RSA NetWitness for Logs customers who are leveraging Snort or Suricata IDS sensors as a part of their detection suite may leverage these signatures for additional detection options.

 

IOCs

 

Domains :

winappupdater.com

update.winupdater.com

 

User Agent:

WinHttpClient

 

Query Strings:

Query contains "?commandId=CmdResult="

Query contains “//Home/GetFile?commandId=“

Query contains “//Home/SaveFile?commandId=CmdResult=“

Query contains “//Home/SaveFile?commandId=“

 

File Hashes:

 

Disttrack:

9b53a6a1718cec676aa5d6b66d397575467a5f98aaa94d03f07b071d66df1ee6

56bbd62d4cc7361b4fae0643152f90c22c599b3ef4f8a7fa55fd6b5a1555de4c

c8d0e0a93b883f1931a5af8ac4b5282218e23f84f0fa87c48ae74a63c5fe9e18

ed4f2b3db9a79535228af253959a0749b93291ad8b1058c7a41644b73035931b

aa6c7c2ad6d0d961196edaba7b5bb7a930d9cb850aa69abee02c9c0479f97e86

a4368ae01230511bcf2d114d395db6dff56aeb33ee3a73621185c1c4215903de

17e8c94822cbb4fe2a1a903016e6786ee0576a98c20128fbdf21edeeede73b58

6bccb9f7c5e81696d4409228cf69ada444c7d9e9d134d136c86edb95892a803f

332484e0f0e5d2c4f45a9d840b2946d247b0aa03697e1a1196f04a330a37fede

8683639ff5cc4db9955c61c28922637d10bb9cdaa20ad260292f8e90de198205

c3fb4127616e7d3cab8bcef60a8890374a95c171daf502343b5d1909645c7634

610de21a37aad19266970b212ec8043468584061c368c0a727e7804bce964ac9

91511b9b050c9e4d8c5ce028254e1966c652c682e165aa01c938d6f193835279

b9fe972bfa58352d5297a4f2f9bbdc4818126b584d1b0f4610827b5cf7731741

4d972a35d0a9f7dbbff99a1b319cd0afff587210c9477f93d9ff0e4164194a45

c1895040f30b3feedd724fcb7e27e118fa637e3aa420980d0efb2d069c389925

5a826b4fa10891cf63aae832fc645ce680a483b915c608ca26cedbb173b1b80a

d77952b5600b103b37a64630b50046da77411ded5c1599c0b5380ffb57452e1b

4744df6ac02ff0a3f9ad0bf47b15854bbebb73c936dd02f7c79293a2828406f6

660a4bbdad75a8bad8d37162de7cf769dff92043a22576d133b7b047252a138a

1f6038ef51ccafaefa5491e4bc2dfe04ff61a0b8f30f644bfe6a3176a7f0f0d2

f2bb8d5729a5080707de95dcd4e12bc164e432c1d72d8a762391ba8951a91cf7

b8f8421ebfd9050d33406a0befc4e415efbaec094abd1366bbd837f1e3207ab6

bf4a80a379803c765ef5163ee7422a30d8f35820e38690f11a27fa605dd20ffa

c37142437a30e7b15ca78b3ff832aaa64b7443b02b92caf70dcb5b19c25e2225

4547c6a2b00ae84f9dd9ff9661d4543bf1dc633d60d98badbc96a1f83eff6284

6a70a9a9aad38ccdb25cd87749319a925278d33bc9ba277095c67b2c10b82278

7a26e8e3d63c101a839a26abd007ba842838a29f569fc3efa82baa50774d75d6

0936e32abd03f1bf678cce7203bb3017113d290d2f78e3d8f69af6a5141ebdfe

 

EldoS RawDisk:

6e9a5681ed0e2683407e4bfcd05553207fa94a301cfc341de810b71be56bb700

448ad1bc06ea26f4709159f72ed70ca199ff2176182619afa03435d38cd53237

47bb36cd2832a18b5ae951cf5a7d44fba6d8f5dca0a372392d40f51d1fe1ac34

394a7ebad5dfc13d6c75945a61063470dc3b68f7a207613b79ef000e1990909b

7709da093dd9722e80c7c552a0935876b8d17ccf9ecc4784cffb1c1bc38dd9c0

d9b26d4ce4227be02842900e7a5c9bd6ca509fd79aae78f2cefc81c76e65f032

8cccb478de2c92b548f9976799f1b4da1bd8d6f1c821e7b0479b914939560310

5902a246ea00defd6371126b352bc3e13432cee18fef427f2ee40a6e0ba995eb

7b589d45825c096d42bdf341193d3fd8fd9a0bd612a6ebd7466c26a753304df9

d56dbe26887a4bef9b2c8f0d05f4502b80083e62ba3c7299c02e01b9eefeb2e4

311457074e651bdb62301c210cd8232c5e7250b7c1a1837366c71d8400d5c91f

788aca28addbdf2588b160a9471f7421e402f4c6b74dd303a7997be83c9c8768

cd3d50629f0ed6b0ffeddd98b8cde57a6d00ec4b7f930f12ae7c0a980a9e9a00

7c7ff63898d59522bed1e4f0f7bd43a92a3167d66593628e040e36f90bfb2e5d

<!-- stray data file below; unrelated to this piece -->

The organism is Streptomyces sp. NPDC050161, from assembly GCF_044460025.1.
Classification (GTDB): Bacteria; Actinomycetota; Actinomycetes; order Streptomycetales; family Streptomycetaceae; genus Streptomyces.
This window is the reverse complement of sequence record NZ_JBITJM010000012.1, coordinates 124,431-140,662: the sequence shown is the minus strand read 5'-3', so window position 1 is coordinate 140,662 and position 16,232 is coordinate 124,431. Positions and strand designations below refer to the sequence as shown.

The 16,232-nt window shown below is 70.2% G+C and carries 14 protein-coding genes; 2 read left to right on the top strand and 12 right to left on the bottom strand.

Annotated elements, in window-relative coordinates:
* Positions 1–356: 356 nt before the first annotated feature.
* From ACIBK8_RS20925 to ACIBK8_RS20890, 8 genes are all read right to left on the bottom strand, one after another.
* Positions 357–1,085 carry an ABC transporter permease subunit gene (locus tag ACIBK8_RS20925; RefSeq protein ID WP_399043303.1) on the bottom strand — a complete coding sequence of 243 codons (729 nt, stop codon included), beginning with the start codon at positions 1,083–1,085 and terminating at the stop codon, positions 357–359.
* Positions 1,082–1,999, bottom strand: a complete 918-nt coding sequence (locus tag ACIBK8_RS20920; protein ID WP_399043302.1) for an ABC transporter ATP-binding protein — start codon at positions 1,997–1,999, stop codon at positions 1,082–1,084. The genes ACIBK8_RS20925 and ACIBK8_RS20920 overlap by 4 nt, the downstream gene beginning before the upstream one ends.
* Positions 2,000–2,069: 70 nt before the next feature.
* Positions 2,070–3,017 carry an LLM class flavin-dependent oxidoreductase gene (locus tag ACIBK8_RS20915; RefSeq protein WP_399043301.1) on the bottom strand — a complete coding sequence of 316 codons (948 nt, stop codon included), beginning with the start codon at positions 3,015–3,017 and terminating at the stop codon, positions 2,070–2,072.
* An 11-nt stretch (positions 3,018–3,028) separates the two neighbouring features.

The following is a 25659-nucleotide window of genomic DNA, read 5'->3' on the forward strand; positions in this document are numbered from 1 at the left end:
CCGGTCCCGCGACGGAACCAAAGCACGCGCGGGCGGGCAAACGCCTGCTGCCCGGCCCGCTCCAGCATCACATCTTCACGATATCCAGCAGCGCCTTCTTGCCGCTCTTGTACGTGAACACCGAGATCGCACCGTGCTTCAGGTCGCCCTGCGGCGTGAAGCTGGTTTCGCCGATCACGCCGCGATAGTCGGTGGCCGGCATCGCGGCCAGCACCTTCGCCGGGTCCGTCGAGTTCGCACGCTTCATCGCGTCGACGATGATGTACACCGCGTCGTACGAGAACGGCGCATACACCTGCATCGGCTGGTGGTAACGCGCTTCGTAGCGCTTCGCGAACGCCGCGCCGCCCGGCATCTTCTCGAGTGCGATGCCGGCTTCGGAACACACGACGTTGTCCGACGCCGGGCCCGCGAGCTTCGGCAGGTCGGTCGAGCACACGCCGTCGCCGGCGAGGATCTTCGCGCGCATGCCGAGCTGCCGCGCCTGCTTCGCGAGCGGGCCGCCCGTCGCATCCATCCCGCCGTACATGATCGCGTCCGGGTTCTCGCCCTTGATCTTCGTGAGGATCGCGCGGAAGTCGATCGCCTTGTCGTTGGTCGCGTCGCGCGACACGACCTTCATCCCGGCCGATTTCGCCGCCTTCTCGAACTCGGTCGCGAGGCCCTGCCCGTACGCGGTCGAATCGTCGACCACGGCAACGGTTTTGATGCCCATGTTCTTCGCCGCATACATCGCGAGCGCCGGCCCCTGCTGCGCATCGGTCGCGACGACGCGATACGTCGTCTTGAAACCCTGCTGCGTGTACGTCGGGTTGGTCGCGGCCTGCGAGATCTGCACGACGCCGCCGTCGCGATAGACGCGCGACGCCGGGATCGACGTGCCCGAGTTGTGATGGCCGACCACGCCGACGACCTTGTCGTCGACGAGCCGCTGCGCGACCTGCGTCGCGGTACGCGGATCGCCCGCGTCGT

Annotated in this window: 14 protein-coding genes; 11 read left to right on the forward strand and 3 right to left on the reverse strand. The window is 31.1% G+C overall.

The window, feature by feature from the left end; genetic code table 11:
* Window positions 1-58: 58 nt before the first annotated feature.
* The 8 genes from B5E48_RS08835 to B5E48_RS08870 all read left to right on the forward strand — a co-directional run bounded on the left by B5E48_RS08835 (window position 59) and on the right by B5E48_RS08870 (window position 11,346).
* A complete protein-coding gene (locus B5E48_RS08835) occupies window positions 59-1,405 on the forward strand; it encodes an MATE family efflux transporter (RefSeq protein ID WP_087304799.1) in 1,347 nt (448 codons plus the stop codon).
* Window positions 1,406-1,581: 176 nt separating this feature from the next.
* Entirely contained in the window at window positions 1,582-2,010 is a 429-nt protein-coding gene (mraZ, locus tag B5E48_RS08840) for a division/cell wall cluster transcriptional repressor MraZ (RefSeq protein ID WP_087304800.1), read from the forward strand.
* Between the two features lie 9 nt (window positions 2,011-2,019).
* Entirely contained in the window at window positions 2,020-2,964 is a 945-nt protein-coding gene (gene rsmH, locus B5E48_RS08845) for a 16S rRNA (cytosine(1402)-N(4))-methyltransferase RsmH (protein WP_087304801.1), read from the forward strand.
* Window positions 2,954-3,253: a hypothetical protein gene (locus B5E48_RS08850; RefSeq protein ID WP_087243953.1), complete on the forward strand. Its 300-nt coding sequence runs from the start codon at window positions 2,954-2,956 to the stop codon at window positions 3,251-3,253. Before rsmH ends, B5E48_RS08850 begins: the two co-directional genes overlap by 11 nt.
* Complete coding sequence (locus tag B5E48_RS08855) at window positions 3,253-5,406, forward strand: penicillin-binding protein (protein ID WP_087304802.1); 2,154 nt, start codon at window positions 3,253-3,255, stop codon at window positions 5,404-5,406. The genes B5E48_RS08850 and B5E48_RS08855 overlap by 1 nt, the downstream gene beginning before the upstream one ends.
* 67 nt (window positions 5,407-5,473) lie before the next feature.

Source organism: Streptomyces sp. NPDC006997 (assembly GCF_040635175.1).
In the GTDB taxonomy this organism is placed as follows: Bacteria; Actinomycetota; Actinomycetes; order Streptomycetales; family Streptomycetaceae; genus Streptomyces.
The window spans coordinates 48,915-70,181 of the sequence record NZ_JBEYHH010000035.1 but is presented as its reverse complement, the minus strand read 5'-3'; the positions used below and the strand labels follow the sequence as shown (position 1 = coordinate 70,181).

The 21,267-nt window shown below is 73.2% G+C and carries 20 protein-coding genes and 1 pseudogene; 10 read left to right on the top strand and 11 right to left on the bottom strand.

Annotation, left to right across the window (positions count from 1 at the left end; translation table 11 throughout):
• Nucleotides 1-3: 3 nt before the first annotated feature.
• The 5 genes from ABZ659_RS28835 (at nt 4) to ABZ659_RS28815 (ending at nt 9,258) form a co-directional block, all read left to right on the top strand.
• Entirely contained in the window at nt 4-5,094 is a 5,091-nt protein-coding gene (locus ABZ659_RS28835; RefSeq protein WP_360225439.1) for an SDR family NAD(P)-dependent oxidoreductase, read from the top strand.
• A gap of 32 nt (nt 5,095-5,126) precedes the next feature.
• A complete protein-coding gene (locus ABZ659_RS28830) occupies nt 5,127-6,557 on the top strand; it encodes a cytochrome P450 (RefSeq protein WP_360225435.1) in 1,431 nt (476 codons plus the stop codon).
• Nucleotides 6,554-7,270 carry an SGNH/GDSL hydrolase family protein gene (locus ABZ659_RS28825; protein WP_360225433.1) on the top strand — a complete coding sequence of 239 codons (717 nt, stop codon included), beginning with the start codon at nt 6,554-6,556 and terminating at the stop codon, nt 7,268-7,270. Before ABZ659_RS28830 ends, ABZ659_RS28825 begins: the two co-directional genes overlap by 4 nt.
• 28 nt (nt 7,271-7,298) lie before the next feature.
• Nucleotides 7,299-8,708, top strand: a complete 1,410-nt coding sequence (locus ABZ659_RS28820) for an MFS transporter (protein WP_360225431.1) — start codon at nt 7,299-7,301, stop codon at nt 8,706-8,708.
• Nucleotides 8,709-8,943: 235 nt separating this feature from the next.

7076c1d5c8a56820d87681754880013771fcd743a8e8bae8509e1dc682f82a5b

c57a54fc2ec5e2e676652ad90bba1a571d003e81f1844137b5ebf730c8026971

25a3497d69604baf4be4d80b6824c06f1b7120144f98eeb0a13d57d6f72eb8e9

b30b4b73be304b773e04d8b2a46d1a1d43b4b3ec6c8c847b8ddc007dcc40d6e4

01e860972e621c1bd6c990d1817ebc0309dd9298f0e0819cc14d2ffcaa1820e7

 

Wiper:

5a2f540018ca7c012a5d674bd929a0f38bf458043d4eeade1e2cdef94aab5eb8

8829c244fbe049e0910571a16828cad2fb68e4ba7bfcf2f21d169484a676213b

66fdb7e7d868346e730113ccb9977ca840c4c337434b5fe517f7b1a858fd8317

128fa5815c6fee68463b18051c1a1ccdf28c599ce321691686b1efa4838a2acd

c7fc1f9c2bed748b50a599ee2fa609eb7c9ddaeb9cd16633ba0d10cf66891d8a

052f0eb5986e92afc5460eafec293f805851cf2a98bdd2d2aed97eec6c7946a9

 

Communications component:

61c1c8fc8b268127751ac565ed4abd6bdab8d2d0f2ff6074291b2d54b0228842

b1c061138ba0cf34ba1dfb84e8ca89336d2a530808b42c363a69abfd6db8bf2a

7dad0b3b3b7dd72490d3f56f0a0b1403844bb05ce2499ef98a28684fbccc07b4

 

Greenbug Ismdoor RAT:

308a646f57c8be78e6a63ffea551a84b0ae877b23f28a660920c9ba82d57748f

44bdf5266b45185b6824898664fd0c0f2039cdcb48b390f150e71345cd867c49

7f16824e7ad9ee1ad2debca2a22413cde08f02ee9f0d08d64eb4cb318538be9c

82beaef407f15f3c5b2013cb25901c9fab27b086cadd35149794a25dce8abcb9

 

The RSA FirstWatch team is continuing to monitor and analyze these attacks and the associated malware, and will publish or communicate details as appropriate.

 

 

[1] http://www.reuters.com/article/us-usa-cyber-pentagon-shimoon-idUSBRE89B04Y20121012

[2] http://pastebin.com/HqAgaQRj

[3] http://www.symantec.com/connect/blogs/shamoon-back-dead-and-destructive-ever

[4] http://researchcenter.paloaltonetworks.com/2016/11/unit42-shamoon-2-return-disttrack-wiper/

[5] http://saudigazette.com.sa/saudi-arabia/shamoon-2-0-targets-11-organizations-several-sectors/

[6] https://www.symantec.com/connect/blogs/greenbug-cyberespionage-group-targeting-middle-east-possible-links-shamoon

[7] https://www.helpnetsecurity.com/2017/01/26/shamoon-infections/

[8] https://www.tripwire.com/state-of-security/security-data-protection/cyber-security/second-wave-shamoon-2-disttrack-can-now-wipe-organizations-vdi-snapshots/

Outcomes